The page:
How Healthy Are Your Fears?

We all have our fears. It’s what we do with them that makes our lives work out for the better or the worse. A big key to success in life is deciding what to believe we are afraid of. But you may ask, do we really have a choice about what we fear in life? Yes we do.

In any given situation, we have a choice to decide what force or possible outcome in that situation we are going to focus our fearful attention on. The last power we should let anyone take from us is our power to focus our attention.

Is your mind your servant, or is it your boss? Can your soul tell your mind what to believe in and what to fear? Or do you let your body and emotions tell your mind what to trust and what to fear? Optimism and common sense teach us to be careful what we choose to fear, because it may become our master.

For example, in a fearful situation, I could focus on the harm someone could do to my wallet, my body, or my reputation. But wouldn’t I do better to focus my fears on what I could do in this situation to harm my self-respect, and to damage the faith that others I value the most have put in me?

Sure, some frightened people think they have no choice what to be afraid of. Whatever their mind worries about, they just accept as the focus of their fears. They trust their hearts even when their hearts are scared to death. They trust their bodies even when they’re frozen in fear.

Other people try to convince themselves and others that they have no fears. Thinking like soldiers, they were influenced by the greatest generation, who heard and believed FDR before WWII when he said, "We have nothing to fear but fear itself." So they’re just afraid to be afraid. They’ve never heard of a healthy fear, and maybe you haven’t either.

Healthy fears are ones that make us and those around us more at peace with the world as it is. Maybe you don’t believe a fear can bring you peace. One key is to be afraid of things you can control, instead of things you can’t. Another key is to be afraid of losing touch with what’s good, instead of getting in touch with what’s bad. Think about these examples:

Healthy fears inspire action, not passivity. The fears of failure and rejection are not as healthy as the fears of never trying, or never loving at all. Better to be afraid of repeating old mistakes than to fear trying something new. Fears that we talk out with someone trustworthy are better for us than fears we act out alone. Better to work through a fear than give into one. The fear that I won’t give it my best beats the fear that in someone else’s eyes I won’t be the best.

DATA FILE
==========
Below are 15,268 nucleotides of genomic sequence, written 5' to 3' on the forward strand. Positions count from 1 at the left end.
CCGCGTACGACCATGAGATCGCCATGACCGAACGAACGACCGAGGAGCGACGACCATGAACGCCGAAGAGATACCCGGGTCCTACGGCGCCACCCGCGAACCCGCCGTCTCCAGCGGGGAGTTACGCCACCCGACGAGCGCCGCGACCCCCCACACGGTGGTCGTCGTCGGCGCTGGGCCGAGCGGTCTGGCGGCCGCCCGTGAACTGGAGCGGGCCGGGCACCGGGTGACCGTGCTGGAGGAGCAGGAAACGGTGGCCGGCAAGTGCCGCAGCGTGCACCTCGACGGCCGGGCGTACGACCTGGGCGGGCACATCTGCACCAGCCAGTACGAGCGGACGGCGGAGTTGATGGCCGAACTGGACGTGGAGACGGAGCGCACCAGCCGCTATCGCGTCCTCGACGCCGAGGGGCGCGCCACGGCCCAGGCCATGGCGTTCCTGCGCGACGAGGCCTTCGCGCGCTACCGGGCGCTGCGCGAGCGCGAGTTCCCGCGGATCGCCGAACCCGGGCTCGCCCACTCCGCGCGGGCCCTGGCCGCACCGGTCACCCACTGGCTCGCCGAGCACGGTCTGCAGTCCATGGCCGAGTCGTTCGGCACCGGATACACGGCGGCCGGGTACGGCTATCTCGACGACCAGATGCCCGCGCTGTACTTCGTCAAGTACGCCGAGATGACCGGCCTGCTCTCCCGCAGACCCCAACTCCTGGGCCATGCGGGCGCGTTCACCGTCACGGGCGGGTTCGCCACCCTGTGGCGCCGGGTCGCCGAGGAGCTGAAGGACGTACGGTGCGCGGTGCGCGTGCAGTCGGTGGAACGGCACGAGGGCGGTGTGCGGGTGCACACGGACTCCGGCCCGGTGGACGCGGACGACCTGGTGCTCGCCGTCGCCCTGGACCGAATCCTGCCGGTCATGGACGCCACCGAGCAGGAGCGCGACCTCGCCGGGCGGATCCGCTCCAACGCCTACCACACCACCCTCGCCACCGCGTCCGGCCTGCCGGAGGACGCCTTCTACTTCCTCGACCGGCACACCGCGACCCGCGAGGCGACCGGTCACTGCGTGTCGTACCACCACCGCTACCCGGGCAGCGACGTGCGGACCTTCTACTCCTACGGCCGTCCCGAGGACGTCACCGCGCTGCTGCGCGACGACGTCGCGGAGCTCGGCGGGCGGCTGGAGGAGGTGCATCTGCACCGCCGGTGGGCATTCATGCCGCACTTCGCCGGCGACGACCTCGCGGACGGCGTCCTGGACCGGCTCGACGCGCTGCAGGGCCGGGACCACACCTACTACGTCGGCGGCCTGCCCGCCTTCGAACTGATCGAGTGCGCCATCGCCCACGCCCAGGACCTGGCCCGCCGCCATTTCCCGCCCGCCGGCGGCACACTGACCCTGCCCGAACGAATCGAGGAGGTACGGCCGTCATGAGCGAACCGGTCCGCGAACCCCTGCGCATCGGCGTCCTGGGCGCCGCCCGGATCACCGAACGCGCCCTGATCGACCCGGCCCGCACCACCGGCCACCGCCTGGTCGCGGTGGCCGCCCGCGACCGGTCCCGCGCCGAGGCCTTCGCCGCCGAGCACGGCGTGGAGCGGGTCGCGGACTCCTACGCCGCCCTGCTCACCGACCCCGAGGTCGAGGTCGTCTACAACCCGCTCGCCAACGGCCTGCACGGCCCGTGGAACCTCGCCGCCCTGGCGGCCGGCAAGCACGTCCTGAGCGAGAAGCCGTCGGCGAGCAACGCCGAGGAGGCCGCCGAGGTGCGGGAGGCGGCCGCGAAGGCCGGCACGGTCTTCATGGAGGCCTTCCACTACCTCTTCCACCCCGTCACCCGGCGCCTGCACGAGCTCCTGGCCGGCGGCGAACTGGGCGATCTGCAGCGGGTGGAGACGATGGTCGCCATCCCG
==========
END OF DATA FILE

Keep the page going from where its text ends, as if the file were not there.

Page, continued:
Fears that lead us out of dependencies and addictions are better for us than those that lead us into them. Fears that make us stand up for ourselves are better than those that make us fall down for others. If I am working for things that leave the world a better place, and the other guys involved aren’t, worrying that I’ll let them walk all over me is healthier than worrying I’ll hurt their feelings.

Fears that make us love are better than those that make us hate. When I fear that another man will love my wife better than I do, it makes me love her more. If I feared she’ll be seduced into loving another man more than she loves me, it would shut me down. Cancer can make us afraid of death, or what’s better, afraid of dying without really having lived and loved.

Fears that build hope bless the world more than those that build despair. Better to fear that we will let someone discourage us than to worry that someone will prove unworthy of our trust and break our heart. But how do you avoid the fear of a broken heart? Try believing it’s just the hard shell around our heart that’s getting broken, and that a broken open heart is good.

Choosing or crafting healthier fears involves putting a new framework into your perceptions. It’s framing your fears differently to change your focus. For more tips on reframing your fears, check out

I’m afraid of growing old like I think most people do, becoming more passive, withdrawn, bitter, negative, worried about things that that might go wrong, and focused in on my aches, pains and lost functions. This fear makes me do just the opposite, stay young at heart, and focus on solutions more than problems. Of all my fears, that’s one of my favorites.

Which of your fears are bringing out the best in you? What new ones might you need to bring on board to replace the ones that are getting you down?

Dr. Paul Schmidt is a psychologist life coach you can reach at [email protected], (502) 633-2860.


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Dr. Paul F. Schmidt